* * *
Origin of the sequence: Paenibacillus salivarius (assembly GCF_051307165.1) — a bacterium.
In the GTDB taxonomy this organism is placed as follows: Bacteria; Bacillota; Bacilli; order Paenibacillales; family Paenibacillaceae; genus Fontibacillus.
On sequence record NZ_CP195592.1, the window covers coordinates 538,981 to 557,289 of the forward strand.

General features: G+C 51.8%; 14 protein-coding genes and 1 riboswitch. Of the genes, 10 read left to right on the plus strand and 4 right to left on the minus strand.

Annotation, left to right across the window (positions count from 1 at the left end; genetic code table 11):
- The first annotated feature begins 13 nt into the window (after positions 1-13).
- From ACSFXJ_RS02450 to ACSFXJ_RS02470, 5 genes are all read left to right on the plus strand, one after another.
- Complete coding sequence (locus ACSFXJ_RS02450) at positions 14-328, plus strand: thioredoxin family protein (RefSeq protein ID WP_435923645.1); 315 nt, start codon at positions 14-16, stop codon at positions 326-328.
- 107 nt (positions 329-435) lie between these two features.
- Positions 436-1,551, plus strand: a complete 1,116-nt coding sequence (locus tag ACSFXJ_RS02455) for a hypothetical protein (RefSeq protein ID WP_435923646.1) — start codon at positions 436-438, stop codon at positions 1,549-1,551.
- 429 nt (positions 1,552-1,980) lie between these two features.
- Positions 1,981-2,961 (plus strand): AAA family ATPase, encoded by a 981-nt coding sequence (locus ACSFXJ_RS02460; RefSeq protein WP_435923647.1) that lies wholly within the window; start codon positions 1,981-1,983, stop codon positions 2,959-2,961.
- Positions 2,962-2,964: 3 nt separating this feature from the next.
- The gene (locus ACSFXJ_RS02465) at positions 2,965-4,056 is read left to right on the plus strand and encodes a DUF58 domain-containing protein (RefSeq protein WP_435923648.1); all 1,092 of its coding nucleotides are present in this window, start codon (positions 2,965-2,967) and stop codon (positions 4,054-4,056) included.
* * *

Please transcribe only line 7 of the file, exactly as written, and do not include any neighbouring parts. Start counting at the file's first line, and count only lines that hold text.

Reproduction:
- From ACSFXJ_RS02450 to ACSFXJ_RS02470, 5 genes are all read left to right on the plus strand, one after another.